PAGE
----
Skipping the chocolate this Valentine’s Day could have a “ripple effect” on your partner’s weight loss, according to a new study.
The study, published this month in the research journal Obesity, found that when one partner commits to losing weight, the other partner is likely to lose weight too.
The six-month clinical trial looked at 130 couples in which one spouse was following Weight Watchers. The other spouse followed a self-guided approach with basic information on healthy eating, according to the study’s lead researcher, a professor of behavioral psychology at the University of Connecticut.
The study, funded by Weight Watchers, found nearly one-third of the weight loss program participants’ spouses also had successful weight loss within six months, proving what the lead researcher called a “ripple effect.”
The study also found the majority of partners leading the weight-loss charge were women.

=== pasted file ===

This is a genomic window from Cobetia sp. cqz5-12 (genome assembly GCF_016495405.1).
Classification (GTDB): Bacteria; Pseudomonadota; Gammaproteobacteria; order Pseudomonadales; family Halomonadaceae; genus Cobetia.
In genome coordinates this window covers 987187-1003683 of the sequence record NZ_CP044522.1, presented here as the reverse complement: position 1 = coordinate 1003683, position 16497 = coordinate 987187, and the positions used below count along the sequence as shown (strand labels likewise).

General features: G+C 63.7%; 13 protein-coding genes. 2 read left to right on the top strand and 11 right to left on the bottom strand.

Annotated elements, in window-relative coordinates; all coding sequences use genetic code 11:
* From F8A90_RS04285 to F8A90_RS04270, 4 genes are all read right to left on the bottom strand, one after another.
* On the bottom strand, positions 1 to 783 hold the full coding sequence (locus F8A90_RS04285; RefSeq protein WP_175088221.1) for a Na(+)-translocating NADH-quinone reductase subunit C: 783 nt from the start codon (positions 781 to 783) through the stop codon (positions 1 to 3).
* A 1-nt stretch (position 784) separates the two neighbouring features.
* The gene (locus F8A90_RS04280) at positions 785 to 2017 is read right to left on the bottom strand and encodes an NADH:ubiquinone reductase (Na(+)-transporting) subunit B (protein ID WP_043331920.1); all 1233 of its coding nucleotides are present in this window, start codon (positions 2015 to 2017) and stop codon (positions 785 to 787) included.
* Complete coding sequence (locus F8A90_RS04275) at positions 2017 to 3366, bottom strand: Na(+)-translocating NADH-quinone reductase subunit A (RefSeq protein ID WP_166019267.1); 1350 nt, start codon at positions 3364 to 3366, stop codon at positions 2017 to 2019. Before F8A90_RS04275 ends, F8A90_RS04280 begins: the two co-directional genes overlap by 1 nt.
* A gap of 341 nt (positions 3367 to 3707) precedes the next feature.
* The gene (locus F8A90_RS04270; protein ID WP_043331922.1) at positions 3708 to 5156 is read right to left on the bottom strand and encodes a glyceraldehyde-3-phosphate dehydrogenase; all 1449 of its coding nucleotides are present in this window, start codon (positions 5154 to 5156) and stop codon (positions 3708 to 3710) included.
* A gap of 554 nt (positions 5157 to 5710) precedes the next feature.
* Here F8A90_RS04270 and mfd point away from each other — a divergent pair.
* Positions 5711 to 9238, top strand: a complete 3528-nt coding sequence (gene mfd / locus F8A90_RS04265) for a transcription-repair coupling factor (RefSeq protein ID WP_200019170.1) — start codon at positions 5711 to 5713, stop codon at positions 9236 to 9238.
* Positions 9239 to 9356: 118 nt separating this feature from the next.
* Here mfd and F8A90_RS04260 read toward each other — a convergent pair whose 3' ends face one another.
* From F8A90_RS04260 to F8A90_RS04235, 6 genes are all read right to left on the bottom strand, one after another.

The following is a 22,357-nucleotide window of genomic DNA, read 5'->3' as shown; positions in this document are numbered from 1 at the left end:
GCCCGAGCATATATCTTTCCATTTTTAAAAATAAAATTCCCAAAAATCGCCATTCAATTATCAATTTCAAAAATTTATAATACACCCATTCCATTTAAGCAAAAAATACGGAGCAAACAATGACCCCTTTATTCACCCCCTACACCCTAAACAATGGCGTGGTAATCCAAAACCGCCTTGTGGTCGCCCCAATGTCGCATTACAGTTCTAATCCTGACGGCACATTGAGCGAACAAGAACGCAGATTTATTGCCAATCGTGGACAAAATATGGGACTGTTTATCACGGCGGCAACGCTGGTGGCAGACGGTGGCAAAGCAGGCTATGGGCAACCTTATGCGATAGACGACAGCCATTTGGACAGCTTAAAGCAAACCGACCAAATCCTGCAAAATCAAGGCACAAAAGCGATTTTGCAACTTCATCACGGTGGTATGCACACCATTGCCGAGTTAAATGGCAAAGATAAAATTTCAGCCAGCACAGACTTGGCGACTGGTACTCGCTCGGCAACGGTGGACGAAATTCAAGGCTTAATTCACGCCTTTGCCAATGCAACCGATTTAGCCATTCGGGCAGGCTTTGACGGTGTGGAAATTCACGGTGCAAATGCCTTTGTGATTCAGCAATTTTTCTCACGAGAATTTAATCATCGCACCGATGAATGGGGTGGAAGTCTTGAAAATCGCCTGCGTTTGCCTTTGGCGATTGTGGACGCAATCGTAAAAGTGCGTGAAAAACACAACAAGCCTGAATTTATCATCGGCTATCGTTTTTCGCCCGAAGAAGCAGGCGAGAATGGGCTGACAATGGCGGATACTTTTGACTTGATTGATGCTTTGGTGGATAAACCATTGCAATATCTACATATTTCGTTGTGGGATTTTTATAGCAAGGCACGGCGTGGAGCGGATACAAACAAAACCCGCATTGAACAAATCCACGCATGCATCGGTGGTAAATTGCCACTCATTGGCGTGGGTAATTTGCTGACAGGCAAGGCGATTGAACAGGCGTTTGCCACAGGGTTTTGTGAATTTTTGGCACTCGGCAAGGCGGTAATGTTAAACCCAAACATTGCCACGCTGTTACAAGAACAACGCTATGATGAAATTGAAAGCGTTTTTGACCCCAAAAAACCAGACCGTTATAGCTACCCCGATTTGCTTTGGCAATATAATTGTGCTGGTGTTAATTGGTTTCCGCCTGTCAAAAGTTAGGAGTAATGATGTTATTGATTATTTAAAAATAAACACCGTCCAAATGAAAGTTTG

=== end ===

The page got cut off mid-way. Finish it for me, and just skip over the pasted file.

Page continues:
Megan Murphy and her partner, Kevin Minnick, are marking this Valentine’s Day having lost a combined 120 pounds after Murphy joined Weight Watchers in 2016.
Minnick, 28, became inspired by Murphy — who has since lost more than 30 pounds — and began to focus on his own weight loss. He joined Weight Watchers a few months after Murphy, 29, and has lost 89 pounds.
Murphy said she was able to lose even more weight, after struggling with it for several years, when Minnick became motivated to do the same.
“I had tried to start working out and eating healthy on my own,” she said, “but it was [easier] once Kevin said, ‘I’m in this with you,’ and we decided to make this change in our entire life.”